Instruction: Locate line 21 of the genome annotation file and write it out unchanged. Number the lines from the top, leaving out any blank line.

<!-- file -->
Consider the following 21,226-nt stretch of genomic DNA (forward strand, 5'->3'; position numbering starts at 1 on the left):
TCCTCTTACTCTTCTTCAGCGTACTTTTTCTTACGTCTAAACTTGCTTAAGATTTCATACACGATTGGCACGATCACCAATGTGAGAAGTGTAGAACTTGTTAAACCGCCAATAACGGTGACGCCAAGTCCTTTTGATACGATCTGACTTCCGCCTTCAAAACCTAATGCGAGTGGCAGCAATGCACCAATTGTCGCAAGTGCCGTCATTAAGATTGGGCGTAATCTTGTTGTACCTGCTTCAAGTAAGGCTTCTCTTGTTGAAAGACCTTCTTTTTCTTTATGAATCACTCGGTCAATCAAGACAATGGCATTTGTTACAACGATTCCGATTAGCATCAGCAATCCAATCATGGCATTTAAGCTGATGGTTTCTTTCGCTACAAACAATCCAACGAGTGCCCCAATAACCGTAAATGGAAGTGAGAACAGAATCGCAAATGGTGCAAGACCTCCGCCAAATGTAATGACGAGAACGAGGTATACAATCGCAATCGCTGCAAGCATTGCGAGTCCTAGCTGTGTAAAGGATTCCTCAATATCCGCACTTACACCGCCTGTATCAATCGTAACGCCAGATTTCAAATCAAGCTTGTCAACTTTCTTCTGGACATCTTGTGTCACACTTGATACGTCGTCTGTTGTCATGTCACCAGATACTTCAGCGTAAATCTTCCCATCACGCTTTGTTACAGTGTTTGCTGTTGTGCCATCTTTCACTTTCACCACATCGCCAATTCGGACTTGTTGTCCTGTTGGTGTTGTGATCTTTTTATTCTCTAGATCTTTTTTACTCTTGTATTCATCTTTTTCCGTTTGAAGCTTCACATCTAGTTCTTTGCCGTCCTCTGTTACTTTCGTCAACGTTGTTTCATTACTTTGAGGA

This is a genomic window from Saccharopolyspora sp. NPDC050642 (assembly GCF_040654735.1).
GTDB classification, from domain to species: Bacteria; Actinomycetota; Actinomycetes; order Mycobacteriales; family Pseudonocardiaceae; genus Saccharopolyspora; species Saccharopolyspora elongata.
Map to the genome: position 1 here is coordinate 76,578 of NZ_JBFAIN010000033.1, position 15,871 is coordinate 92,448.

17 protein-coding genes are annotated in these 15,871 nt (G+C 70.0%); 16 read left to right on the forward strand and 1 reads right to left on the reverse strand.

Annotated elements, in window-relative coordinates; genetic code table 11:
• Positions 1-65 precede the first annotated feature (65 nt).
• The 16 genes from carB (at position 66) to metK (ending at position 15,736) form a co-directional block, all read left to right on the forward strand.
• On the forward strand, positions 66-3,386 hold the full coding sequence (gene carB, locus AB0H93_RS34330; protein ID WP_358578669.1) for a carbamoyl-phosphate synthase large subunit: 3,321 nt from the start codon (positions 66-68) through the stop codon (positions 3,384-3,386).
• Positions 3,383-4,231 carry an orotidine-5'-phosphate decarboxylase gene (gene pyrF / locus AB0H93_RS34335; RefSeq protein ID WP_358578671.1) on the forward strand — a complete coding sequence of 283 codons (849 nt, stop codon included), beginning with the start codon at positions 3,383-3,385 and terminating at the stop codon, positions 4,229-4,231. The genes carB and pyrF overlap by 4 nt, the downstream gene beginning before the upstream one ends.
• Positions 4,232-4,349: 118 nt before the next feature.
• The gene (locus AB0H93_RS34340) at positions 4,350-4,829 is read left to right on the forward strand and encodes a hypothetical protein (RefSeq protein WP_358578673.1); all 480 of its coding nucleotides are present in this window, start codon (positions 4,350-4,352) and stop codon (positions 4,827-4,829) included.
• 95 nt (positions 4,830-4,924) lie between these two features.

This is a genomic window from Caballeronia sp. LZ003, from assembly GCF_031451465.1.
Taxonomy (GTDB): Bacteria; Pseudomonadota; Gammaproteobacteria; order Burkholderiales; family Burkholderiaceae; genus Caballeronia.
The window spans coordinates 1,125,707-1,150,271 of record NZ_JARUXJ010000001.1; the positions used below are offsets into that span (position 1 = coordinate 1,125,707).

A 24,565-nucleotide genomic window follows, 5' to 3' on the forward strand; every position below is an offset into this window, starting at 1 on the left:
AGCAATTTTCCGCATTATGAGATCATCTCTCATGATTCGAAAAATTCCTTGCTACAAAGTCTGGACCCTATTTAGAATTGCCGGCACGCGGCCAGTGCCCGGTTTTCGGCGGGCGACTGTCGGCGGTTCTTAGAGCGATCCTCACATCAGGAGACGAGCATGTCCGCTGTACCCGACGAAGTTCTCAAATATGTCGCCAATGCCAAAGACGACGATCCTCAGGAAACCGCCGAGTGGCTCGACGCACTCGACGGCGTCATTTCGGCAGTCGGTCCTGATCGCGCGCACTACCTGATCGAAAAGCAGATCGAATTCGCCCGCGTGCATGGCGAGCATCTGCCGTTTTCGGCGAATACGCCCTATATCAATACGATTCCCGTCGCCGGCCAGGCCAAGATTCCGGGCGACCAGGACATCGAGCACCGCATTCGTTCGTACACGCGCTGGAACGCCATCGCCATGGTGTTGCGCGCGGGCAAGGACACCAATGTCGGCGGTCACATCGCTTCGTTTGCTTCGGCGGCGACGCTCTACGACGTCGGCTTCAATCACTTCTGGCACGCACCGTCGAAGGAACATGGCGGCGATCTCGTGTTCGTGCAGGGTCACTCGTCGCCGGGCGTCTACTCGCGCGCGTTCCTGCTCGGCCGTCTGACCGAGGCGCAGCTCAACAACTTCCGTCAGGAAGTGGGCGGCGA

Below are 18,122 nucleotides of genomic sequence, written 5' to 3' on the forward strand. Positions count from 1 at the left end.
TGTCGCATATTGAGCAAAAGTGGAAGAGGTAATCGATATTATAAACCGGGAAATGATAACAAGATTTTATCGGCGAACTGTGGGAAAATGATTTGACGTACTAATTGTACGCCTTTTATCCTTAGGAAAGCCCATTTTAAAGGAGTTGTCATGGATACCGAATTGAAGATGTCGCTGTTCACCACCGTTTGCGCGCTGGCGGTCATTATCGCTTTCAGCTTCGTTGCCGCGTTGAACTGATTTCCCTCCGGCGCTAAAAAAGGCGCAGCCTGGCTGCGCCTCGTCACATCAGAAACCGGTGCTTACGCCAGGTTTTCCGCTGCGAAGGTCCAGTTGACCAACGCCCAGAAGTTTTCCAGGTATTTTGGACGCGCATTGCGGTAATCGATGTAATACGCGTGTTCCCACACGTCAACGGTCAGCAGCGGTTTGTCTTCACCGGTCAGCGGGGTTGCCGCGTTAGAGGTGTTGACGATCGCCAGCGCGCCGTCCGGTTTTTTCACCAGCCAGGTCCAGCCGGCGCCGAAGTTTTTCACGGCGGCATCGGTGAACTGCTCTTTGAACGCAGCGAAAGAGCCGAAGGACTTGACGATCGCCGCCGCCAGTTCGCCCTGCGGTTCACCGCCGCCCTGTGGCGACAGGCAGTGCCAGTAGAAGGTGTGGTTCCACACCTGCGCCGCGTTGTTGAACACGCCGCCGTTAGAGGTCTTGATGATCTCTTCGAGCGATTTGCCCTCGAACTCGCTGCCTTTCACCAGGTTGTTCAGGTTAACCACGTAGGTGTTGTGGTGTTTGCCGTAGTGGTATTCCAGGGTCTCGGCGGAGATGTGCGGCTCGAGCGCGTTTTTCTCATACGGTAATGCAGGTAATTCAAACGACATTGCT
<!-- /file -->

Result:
TGTCGCATATTGAGCAAAAGTGGAAGAGGTAATCGATATTATAAACCGGGAAATGATAACAAGATTTTATCGGCGAACTGTGGGAAAATGATTTGACGTACTAATTGTACGCCTTTTATCCTTAGGAAAGCCCATTTTAAAGGAGTTGTCATGGATACCGAATTGAAGATGTCGCTGTTCACCACCGTTTGCGCGCTGGCGGTCATTATCGCTTTCAGCTTCGTTGCCGCGTTGAACTGATTTCCCTCCGGCGCTAAAAAAGGCGCAGCCTGGCTGCGCCTCGTCACATCAGAAACCGGTGCTTACGCCAGGTTTTCCGCTGCGAAGGTCCAGTTGACCAACGCCCAGAAGTTTTCCAGGTATTTTGGACGCGCATTGCGGTAATCGATGTAATACGCGTGTTCCCACACGTCAACGGTCAGCAGCGGTTTGTCTTCACCGGTCAGCGGGGTTGCCGCGTTAGAGGTGTTGACGATCGCCAGCGCGCCGTCCGGTTTTTTCACCAGCCAGGTCCAGCCGGCGCCGAAGTTTTTCACGGCGGCATCGGTGAACTGCTCTTTGAACGCAGCGAAAGAGCCGAAGGACTTGACGATCGCCGCCGCCAGTTCGCCCTGCGGTTCACCGCCGCCCTGTGGCGACAGGCAGTGCCAGTAGAAGGTGTGGTTCCACACCTGCGCCGCGTTGTTGAACACGCCGCCGTTAGAGGTCTTGATGATCTCTTCGAGCGATTTGCCCTCGAACTCGCTGCCTTTCACCAGGTTGTTCAGGTTAACCACGTAGGTGTTGTGGTGTTTGCCGTAGTGGTATTCCAGGGTCTCGGCGGAGATGTGCGGCTCGAGCGCGTTTTTCTCATACGGTAATGCAGGTAATTCAAACGACATTGCT